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VOL. 36 | NO. 5 | Friday, February 3, 2012




No rest for shoppers in hot winter market

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Traditionally, Nashville’s residential real estate market experiences two distinct selling seasons – spring and fall. It is during these times that prices and transactions have increased, and in most years the data points to significant growth during these periods.

Prior to 2002, the spring market began when the dogwoods bloomed. It was then the landscape filled with color, and the aroma of fresh mulch filled the air. Beginning in 2003, the market, impatient and tired of the winter hibernation, began in early March. Since that time, it has slowly crept into late February, even in the last few years of reduced sales.

It is peculiar and is inexplicable, but January is always a month of increased activity as if the market had made a New Year’s resolution to purchase homes. But, this year is different. It’s difficult to locate a Realtor that isn’t slammed.

Anecdotally, the activity is in the 2005-2006 range. The January flurry is a full-blown blizzard. Most sellers ask the advice of their Realtors as to when would be the best time to sell. Good, veteran agents will contend that they cannot predict the future, but they can rely on historical sales data and use their working knowledge of the current market.

With the buyers scurrying about valleys, dales, gulches and towering condos, waiting for spring may be a mistake. Based on the transaction volume being processed by lenders and real estate firms, it is likely that sales will be up more than 20 percent in January of this year as compared to last year. February is looking as strong.

As the Nashville area had joined the nation, actually the world, in difficult financial times, most modern-day buyers are accustomed to enjoying a buyer’s market in which they can dictate price and terms, and take their time as there has been to need for expeditious action.

“I think I’ll sleep on it,” many say. In this market, slumber should be reserved for beds, comfy couches, maybe even a nice hammock, not a real estate transaction. With the buyer-friendly inspection clause of the Tennessee Association of Realtors contract, a person can negotiate a purchase and get the home under contract. At least then it’s theirs to lose.

It’s easier for a person to sleep when they have their dream home under contract and are exercising due diligence during consciousness, rather than awakening ala Rip Van Winkle to learn that your spouse’s favorite home ever was purchased by an insomniac. Get the house under contract, then relax.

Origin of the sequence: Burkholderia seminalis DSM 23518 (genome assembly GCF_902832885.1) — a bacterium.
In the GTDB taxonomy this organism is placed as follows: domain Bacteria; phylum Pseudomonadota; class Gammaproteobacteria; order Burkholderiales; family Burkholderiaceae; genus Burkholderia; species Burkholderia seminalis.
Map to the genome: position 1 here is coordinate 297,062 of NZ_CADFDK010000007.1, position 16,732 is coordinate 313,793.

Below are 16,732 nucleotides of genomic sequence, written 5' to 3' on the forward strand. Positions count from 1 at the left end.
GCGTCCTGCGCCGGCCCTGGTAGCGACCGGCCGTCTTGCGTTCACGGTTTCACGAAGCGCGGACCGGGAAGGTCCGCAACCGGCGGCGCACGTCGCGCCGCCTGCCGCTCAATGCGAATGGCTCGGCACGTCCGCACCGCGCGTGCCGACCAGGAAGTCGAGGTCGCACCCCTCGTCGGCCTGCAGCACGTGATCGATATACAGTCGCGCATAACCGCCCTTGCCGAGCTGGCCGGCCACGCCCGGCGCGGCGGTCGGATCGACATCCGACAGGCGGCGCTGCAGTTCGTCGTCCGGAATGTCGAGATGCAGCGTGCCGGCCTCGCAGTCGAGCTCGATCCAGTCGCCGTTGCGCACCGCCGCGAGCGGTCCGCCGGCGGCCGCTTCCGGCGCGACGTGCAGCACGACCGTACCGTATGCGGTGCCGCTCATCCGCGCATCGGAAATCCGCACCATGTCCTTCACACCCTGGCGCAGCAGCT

Another bad habit that pervades buyer’s markets is the determination to see everything that is on the market or that will enter the market within the next 10 to 12 years. Buyers should not be concerned if they find a wonderful property for sale the first day of looking. By the same token, as a large portion of the selling population is awaiting the dogwood blossom before placing the house for sale, the buyer should not be discouraged if the first few days yield no fruit.

Most of the homes on the market during the winter have accumulated a few “days on market,” and the number of vacant homes in inventory is astounding. These could be bargains or, perhaps, dare I say it, the deal of a lifetime.

With 30-year fixed interest rates hovering at 3.87 percent and prices at near all-time lows, but rising, there will be many fireside stories in the next few years.

“Well, we bought in early 2011 and got this house for half of what it’s worth now. And, you’ll never believe this; our interest rate was less that 4 percent.”

Richard Courtney is a real estate broker with Pilkerton Realtors and the co-author of Come Together:The Business Wisdom of the Beatles. He can be reached at Richard@richardcourtney.com.

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TNLedger.com Knoxville Editon
RECORD TOTALS DAY WEEK YEAR
PROPERTY SALES 0 0 0
MORTGAGES 0 0 0
FORECLOSURE NOTICES 0 0 0
BUILDING PERMITS 0 0 0
BANKRUPTCIES 0 0 0
BUSINESS LICENSES 0 0 0
UTILITY CONNECTIONS 0 0 0
MARRIAGE LICENSES 0 0 0